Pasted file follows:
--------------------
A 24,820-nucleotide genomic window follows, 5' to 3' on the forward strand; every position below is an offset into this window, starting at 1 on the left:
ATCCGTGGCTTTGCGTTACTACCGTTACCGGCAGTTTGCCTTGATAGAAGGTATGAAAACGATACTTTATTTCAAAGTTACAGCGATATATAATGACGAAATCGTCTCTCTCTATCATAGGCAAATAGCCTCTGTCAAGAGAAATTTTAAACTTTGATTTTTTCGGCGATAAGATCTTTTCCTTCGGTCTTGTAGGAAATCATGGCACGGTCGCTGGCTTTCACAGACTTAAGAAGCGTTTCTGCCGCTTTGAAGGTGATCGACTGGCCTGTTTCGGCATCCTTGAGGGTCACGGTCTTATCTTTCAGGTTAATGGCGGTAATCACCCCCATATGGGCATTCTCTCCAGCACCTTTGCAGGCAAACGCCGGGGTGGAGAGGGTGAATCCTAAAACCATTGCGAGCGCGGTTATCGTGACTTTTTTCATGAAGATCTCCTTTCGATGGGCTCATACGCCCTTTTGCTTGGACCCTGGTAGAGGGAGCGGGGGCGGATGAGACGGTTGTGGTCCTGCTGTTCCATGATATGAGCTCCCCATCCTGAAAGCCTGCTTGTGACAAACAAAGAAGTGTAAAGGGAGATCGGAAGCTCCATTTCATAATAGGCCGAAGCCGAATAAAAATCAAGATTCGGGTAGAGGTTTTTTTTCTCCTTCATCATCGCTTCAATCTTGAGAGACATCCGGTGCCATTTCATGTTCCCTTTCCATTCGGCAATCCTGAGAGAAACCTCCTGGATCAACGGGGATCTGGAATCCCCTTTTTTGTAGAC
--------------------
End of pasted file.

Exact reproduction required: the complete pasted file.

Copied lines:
A 24,820-nucleotide genomic window follows, 5' to 3' on the forward strand; every position below is an offset into this window, starting at 1 on the left:
ATCCGTGGCTTTGCGTTACTACCGTTACCGGCAGTTTGCCTTGATAGAAGGTATGAAAACGATACTTTATTTCAAAGTTACAGCGATATATAATGACGAAATCGTCTCTCTCTATCATAGGCAAATAGCCTCTGTCAAGAGAAATTTTAAACTTTGATTTTTTCGGCGATAAGATCTTTTCCTTCGGTCTTGTAGGAAATCATGGCACGGTCGCTGGCTTTCACAGACTTAAGAAGCGTTTCTGCCGCTTTGAAGGTGATCGACTGGCCTGTTTCGGCATCCTTGAGGGTCACGGTCTTATCTTTCAGGTTAATGGCGGTAATCACCCCCATATGGGCATTCTCTCCAGCACCTTTGCAGGCAAACGCCGGGGTGGAGAGGGTGAATCCTAAAACCATTGCGAGCGCGGTTATCGTGACTTTTTTCATGAAGATCTCCTTTCGATGGGCTCATACGCCCTTTTGCTTGGACCCTGGTAGAGGGAGCGGGGGCGGATGAGACGGTTGTGGTCCTGCTGTTCCATGATATGAGCTCCCCATCCTGAAAGCCTGCTTGTGACAAACAAAGAAGTGTAAAGGGAGATCGGAAGCTCCATTTCATAATAGGCCGAAGCCGAATAAAAATCAAGATTCGGGTAGAGGTTTTTTTTCTCCTTCATCATCGCTTCAATCTTGAGAGACATCCGGTGCCATTTCATGTTCCCTTTCCATTCGGCAATCCTGAGAGAAACCTCCTGGATCAACGGGGATCTGGAATCCCCTTTTTTGTAGAC